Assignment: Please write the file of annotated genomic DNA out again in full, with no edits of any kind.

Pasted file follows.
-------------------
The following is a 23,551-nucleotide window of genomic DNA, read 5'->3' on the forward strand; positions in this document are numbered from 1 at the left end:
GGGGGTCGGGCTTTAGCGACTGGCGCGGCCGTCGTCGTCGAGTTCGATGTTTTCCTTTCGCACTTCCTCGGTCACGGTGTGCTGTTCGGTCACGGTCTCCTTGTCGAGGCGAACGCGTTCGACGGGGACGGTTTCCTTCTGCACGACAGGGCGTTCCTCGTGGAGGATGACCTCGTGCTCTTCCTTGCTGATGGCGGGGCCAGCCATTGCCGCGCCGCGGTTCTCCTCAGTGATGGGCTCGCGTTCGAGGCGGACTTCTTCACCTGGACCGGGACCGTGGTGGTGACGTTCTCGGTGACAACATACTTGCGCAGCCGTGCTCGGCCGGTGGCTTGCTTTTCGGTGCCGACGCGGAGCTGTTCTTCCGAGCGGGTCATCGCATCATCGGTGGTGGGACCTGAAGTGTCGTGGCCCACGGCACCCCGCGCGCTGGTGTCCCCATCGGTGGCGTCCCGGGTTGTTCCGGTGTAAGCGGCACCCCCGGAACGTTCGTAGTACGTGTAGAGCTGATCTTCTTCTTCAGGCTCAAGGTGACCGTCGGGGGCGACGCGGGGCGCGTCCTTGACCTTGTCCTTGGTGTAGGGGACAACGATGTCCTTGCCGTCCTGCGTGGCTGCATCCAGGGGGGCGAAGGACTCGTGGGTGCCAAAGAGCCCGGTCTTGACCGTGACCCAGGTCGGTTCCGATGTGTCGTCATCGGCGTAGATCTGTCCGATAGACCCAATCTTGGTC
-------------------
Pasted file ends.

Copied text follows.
The following is a 23,551-nucleotide window of genomic DNA, read 5'->3' on the forward strand; positions in this document are numbered from 1 at the left end:
GGGGGTCGGGCTTTAGCGACTGGCGCGGCCGTCGTCGTCGAGTTCGATGTTTTCCTTTCGCACTTCCTCGGTCACGGTGTGCTGTTCGGTCACGGTCTCCTTGTCGAGGCGAACGCGTTCGACGGGGACGGTTTCCTTCTGCACGACAGGGCGTTCCTCGTGGAGGATGACCTCGTGCTCTTCCTTGCTGATGGCGGGGCCAGCCATTGCCGCGCCGCGGTTCTCCTCAGTGATGGGCTCGCGTTCGAGGCGGACTTCTTCACCTGGACCGGGACCGTGGTGGTGACGTTCTCGGTGACAACATACTTGCGCAGCCGTGCTCGGCCGGTGGCTTGCTTTTCGGTGCCGACGCGGAGCTGTTCTTCCGAGCGGGTCATCGCATCATCGGTGGTGGGACCTGAAGTGTCGTGGCCCACGGCACCCCGCGCGCTGGTGTCCCCATCGGTGGCGTCCCGGGTTGTTCCGGTGTAAGCGGCACCCCCGGAACGTTCGTAGTACGTGTAGAGCTGATCTTCTTCTTCAGGCTCAAGGTGACCGTCGGGGGCGACGCGGGGCGCGTCCTTGACCTTGTCCTTGGTGTAGGGGACAACGATGTCCTTGCCGTCCTGCGTGGCTGCATCCAGGGGGGCGAAGGACTCGTGGGTGCCAAAGAGCCCGGTCTTGACCGTGACCCAGGTCGGTTCCGATGTGTCGTCATCGGCGTAGATCTGTCCGATAGACCCAATCTTGGTC